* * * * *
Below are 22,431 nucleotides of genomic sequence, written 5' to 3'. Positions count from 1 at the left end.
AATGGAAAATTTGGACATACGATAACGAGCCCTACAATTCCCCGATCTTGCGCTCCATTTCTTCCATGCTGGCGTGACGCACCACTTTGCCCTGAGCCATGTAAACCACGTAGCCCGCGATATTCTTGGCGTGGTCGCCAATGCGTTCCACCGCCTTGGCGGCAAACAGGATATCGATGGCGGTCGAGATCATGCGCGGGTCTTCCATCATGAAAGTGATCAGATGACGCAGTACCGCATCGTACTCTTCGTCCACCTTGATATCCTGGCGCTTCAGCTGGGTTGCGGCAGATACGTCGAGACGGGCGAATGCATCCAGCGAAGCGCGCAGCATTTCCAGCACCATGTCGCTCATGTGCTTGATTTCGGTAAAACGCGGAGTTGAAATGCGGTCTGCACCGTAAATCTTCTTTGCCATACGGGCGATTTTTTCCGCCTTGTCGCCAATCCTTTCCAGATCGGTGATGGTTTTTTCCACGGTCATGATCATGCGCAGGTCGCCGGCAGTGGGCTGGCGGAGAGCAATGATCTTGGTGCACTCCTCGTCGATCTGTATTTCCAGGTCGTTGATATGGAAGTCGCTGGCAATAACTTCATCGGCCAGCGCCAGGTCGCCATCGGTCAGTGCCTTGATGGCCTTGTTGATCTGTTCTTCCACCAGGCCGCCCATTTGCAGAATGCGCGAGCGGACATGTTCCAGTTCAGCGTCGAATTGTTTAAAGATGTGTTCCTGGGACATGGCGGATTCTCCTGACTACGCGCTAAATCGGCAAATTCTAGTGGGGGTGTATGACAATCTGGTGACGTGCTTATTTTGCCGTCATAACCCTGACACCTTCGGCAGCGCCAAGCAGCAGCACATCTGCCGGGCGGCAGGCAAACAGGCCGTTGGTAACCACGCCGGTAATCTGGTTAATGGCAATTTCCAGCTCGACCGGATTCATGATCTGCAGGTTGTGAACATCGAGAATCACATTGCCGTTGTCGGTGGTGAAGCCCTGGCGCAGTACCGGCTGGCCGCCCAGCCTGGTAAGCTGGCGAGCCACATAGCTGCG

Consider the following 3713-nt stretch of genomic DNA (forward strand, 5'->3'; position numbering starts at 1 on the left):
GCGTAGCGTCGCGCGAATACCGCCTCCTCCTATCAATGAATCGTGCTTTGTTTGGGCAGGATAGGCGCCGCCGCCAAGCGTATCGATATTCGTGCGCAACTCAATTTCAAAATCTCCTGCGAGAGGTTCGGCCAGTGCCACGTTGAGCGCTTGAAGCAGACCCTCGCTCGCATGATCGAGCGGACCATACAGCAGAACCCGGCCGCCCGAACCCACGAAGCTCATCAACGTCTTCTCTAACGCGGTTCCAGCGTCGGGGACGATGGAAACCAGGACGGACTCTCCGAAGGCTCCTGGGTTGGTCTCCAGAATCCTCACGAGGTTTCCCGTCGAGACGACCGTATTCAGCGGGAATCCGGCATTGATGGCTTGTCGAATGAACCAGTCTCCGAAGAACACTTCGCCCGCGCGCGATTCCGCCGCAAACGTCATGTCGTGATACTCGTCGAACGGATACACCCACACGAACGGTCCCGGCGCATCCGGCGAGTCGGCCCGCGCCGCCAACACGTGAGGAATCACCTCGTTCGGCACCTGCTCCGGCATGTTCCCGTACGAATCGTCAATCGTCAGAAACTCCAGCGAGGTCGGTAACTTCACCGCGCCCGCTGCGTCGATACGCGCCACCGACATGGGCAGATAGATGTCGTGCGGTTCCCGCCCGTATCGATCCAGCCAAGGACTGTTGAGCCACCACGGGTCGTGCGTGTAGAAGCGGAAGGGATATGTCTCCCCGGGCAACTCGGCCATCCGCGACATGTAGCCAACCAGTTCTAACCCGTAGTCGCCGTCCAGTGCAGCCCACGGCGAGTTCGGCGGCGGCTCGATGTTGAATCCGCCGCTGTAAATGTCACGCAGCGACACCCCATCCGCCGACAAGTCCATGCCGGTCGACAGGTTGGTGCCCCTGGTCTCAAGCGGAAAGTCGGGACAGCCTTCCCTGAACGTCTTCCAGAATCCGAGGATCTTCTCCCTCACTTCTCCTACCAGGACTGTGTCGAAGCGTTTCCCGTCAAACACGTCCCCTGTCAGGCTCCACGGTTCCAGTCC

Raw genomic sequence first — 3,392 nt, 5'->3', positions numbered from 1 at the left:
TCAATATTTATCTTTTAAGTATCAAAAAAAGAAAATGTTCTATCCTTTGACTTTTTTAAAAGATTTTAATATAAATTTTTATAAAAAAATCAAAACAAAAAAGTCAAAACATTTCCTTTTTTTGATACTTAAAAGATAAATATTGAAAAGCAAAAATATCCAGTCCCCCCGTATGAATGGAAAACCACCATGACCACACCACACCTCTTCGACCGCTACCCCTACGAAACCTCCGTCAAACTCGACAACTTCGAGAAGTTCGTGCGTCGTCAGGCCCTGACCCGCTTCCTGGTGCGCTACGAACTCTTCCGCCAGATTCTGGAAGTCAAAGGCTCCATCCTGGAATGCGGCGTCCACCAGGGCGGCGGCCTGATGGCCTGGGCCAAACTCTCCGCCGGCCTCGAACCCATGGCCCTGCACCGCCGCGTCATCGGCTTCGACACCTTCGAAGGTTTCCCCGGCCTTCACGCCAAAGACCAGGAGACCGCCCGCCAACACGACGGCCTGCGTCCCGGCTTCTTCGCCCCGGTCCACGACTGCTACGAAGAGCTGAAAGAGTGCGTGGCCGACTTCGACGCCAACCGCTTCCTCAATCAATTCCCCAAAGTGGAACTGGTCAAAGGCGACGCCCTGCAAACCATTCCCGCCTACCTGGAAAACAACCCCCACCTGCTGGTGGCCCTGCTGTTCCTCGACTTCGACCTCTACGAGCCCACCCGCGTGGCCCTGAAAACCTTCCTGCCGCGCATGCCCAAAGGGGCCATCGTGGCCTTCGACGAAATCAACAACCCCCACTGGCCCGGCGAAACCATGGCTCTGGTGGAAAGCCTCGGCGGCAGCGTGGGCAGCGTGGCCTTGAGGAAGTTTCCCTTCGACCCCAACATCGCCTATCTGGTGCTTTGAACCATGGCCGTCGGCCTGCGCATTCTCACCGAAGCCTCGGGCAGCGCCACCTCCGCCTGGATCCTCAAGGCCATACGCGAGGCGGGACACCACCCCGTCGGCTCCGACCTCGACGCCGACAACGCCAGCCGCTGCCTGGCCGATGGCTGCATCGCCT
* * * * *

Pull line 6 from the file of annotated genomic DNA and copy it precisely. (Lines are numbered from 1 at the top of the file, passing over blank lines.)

TCAATATTTATCTTTTAAGTATCAAAAAAAGAAAATGTTCTATCCTTTGACTTTTTTAAAAGATTTTAATATAAATTTTTATAAAAAAATCAAAACAAAAAAGTCAAAACATTTCCTTTTTTTGATACTTAAAAGATAAATATTGAAAAGCAAAAATATCCAGTCCCCCCGTATGAATGGAAAACCACCATGACCACACCACACCTCTTCGACCGCTACCCCTACGAAACCTCCGTCAAACTCGACAACTTCGAGAAGTTCGTGCGTCGTCAGGCCCTGACCCGCTTCCTGGTGCGCTACGAACTCTTCCGCCAGATTCTGGAAGTCAAAGGCTCCATCCTGGAATGCGGCGTCCACCAGGGCGGCGGCCTGATGGCCTGGGCCAAACTCTCCGCCGGCCTCGAACCCATGGCCCTGCACCGCCGCGTCATCGGCTTCGACACCTTCGAAGGTTTCCCCGGCCTTCACGCCAAAGACCAGGAGACCGCCCGCCAACACGACGGCCTGCGTCCCGGCTTCTTCGCCCCGGTCCACGACTGCTACGAAGAGCTGAAAGAGTGCGTGGCCGACTTCGACGCCAACCGCTTCCTCAATCAATTCCCCAAAGTGGAACTGGTCAAAGGCGACGCCCTGCAAACCATTCCCGCCTACCTGGAAAACAACCCCCACCTGCTGGTGGCCCTGCTGTTCCTCGACTTCGACCTCTACGAGCCCACCCGCGTGGCCCTGAAAACCTTCCTGCCGCGCATGCCCAAAGGGGCCATCGTGGCCTTCGACGAAATCAACAACCCCCACTGGCCCGGCGAAACCATGGCTCTGGTGGAAAGCCTCGGCGGCAGCGTGGGCAGCGTGGCCTTGAGGAAGTTTCCCTTCGACCCCAACATCGCCTATCTGGTGCTTTGAACCATGGCCGTCGGCCTGCGCATTCTCACCGAAGCCTCGGGCAGCGCCACCTCCGCCTGGATCCTCAAGGCCATACGCGAGGCGGGACACCACCCCGTCGGCTCCGACCTCGACGCCGACAACGCCAGCCGCTGCCTGGCCGATGGCTGCATCGCCT